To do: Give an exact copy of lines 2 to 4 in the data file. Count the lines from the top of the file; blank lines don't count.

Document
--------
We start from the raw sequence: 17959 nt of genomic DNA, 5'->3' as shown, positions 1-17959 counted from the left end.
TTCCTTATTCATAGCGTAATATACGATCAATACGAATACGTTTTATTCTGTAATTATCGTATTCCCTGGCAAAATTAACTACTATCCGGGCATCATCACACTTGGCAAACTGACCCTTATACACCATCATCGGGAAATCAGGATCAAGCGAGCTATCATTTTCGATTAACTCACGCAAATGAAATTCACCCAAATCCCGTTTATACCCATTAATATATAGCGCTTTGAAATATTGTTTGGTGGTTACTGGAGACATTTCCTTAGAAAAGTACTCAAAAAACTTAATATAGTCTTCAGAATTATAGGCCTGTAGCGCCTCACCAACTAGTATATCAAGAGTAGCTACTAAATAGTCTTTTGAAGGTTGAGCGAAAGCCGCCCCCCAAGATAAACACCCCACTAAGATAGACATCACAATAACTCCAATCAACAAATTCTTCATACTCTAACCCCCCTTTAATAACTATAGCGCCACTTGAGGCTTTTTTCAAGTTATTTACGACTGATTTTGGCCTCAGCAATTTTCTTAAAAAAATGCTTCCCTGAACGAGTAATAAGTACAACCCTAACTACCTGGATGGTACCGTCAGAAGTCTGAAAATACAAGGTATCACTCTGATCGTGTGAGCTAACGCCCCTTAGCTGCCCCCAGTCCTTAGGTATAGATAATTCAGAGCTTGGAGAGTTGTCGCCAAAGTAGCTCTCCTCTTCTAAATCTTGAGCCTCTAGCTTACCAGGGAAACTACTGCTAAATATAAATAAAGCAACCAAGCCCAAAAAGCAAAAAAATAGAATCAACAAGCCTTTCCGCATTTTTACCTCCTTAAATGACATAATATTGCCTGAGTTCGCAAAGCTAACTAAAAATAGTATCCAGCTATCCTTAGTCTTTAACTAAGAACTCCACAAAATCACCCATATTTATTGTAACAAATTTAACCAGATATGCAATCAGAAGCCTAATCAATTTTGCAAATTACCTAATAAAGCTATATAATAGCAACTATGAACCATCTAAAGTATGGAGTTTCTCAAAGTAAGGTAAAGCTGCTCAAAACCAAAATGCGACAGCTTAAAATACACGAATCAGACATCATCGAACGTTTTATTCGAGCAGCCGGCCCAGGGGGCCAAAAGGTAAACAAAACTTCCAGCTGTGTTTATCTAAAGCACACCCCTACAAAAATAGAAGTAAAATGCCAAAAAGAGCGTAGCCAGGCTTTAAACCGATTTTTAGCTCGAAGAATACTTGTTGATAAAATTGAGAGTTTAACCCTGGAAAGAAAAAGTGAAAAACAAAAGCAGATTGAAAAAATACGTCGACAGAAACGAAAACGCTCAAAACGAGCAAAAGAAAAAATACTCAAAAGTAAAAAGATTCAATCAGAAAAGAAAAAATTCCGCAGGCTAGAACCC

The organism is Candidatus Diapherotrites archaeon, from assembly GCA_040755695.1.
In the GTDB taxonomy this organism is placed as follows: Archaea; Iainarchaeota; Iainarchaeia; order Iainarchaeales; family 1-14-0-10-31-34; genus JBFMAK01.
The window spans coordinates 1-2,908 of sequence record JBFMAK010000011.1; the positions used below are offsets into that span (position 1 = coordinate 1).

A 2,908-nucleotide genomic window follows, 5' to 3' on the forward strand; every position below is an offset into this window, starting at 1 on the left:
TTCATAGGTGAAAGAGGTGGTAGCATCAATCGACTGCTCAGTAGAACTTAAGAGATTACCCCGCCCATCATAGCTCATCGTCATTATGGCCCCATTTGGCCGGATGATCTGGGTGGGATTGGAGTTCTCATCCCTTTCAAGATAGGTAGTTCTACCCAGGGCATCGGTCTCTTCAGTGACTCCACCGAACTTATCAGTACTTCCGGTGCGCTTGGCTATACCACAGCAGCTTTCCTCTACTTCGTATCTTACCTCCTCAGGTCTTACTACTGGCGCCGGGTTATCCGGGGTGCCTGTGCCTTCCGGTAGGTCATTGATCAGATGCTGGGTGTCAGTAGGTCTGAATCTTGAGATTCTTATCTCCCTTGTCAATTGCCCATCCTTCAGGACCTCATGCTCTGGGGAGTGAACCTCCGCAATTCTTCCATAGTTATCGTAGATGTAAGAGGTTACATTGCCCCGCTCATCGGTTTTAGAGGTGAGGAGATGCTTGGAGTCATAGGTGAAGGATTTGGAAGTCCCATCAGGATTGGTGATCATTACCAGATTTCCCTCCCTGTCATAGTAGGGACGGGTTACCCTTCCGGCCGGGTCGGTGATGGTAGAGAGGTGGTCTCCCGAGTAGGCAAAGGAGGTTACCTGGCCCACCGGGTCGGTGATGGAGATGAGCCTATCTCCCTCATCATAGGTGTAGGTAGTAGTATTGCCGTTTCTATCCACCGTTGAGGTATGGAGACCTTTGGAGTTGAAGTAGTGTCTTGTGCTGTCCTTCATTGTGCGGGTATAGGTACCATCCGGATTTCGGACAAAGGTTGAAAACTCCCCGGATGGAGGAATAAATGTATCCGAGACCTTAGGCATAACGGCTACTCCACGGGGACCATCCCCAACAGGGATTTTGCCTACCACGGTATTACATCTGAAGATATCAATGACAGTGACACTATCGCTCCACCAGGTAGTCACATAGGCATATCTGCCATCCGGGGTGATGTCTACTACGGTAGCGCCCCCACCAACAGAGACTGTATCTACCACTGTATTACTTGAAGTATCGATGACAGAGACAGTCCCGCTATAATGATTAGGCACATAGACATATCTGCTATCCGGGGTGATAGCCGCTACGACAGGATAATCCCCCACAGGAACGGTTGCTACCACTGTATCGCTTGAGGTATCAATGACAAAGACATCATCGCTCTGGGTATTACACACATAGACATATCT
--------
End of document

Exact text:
TTCCTTATTCATAGCGTAATATACGATCAATACGAATACGTTTTATTCTGTAATTATCGTATTCCCTGGCAAAATTAACTACTATCCGGGCATCATCACACTTGGCAAACTGACCCTTATACACCATCATCGGGAAATCAGGATCAAGCGAGCTATCATTTTCGATTAACTCACGCAAATGAAATTCACCCAAATCCCGTTTATACCCATTAATATATAGCGCTTTGAAATATTGTTTGGTGGTTACTGGAGACATTTCCTTAGAAAAGTACTCAAAAAACTTAATATAGTCTTCAGAATTATAGGCCTGTAGCGCCTCACCAACTAGTATATCAAGAGTAGCTACTAAATAGTCTTTTGAAGGTTGAGCGAAAGCCGCCCCCCAAGATAAACACCCCACTAAGATAGACATCACAATAACTCCAATCAACAAATTCTTCATACTCTAACCCCCCTTTAATAACTATAGCGCCACTTGAGGCTTTTTTCAAGTTATTTACGACTGATTTTGGCCTCAGCAATTTTCTTAAAAAAATGCTTCCCTGAACGAGTAATAAGTACAACCCTAACTACCTGGATGGTACCGTCAGAAGTCTGAAAATACAAGGTATCACTCTGATCGTGTGAGCTAACGCCCCTTAGCTGCCCCCAGTCCTTAGGTATAGATAATTCAGAGCTTGGAGAGTTGTCGCCAAAGTAGCTCTCCTCTTCTAAATCTTGAGCCTCTAGCTTACCAGGGAAACTACTGCTAAATATAAATAAAGCAACCAAGCCCAAAAAGCAAAAAAATAGAATCAACAAGCCTTTCCGCATTTTTACCTCCTTAAATGACATAATATTGCCTGAGTTCGCAAAGCTAACTAAAAATAGTATCCAGCTATCCTTAGTCTTTAACTAAGAACTCCACAAAATCACCCATATTTATTGTAACAAATTTAACCAGATATGCAATCAGAAGCCTAATCAATTTTGCAAATTACCTAATAAAGCTATATAATAGCAACTATGAACCATCTAAAGTATGGAGTTTCTCAAAGTAAGGTAAAGCTGCTCAAAACCAAAATGCGACAGCTTAAAATACACGAATCAGACATCATCGAACGTTTTATTCGAGCAGCCGGCCCAGGGGGCCAAAAGGTAAACAAAACTTCCAGCTGTGTTTATCTAAAGCACACCCCTACAAAAATAGAAGTAAAATGCCAAAAAGAGCGTAGCCAGGCTTTAAACCGATTTTTAGCTCGAAGAATACTTGTTGATAAAATTGAGAGTTTAACCCTGGAAAGAAAAAGTGAAAAACAAAAGCAGATTGAAAAAATACGTCGACAGAAACGAAAACGCTCAAAACGAGCAAAAGAAAAAATACTCAAAAGTAAAAAGATTCAATCAGAAAAGAAAAAATTCCGCAGGCTAGAACCC

The organism is Candidatus Diapherotrites archaeon, from assembly GCA_040755695.1.
In the GTDB taxonomy this organism is placed as follows: Archaea; Iainarchaeota; Iainarchaeia; order Iainarchaeales; family 1-14-0-10-31-34; genus JBFMAK01.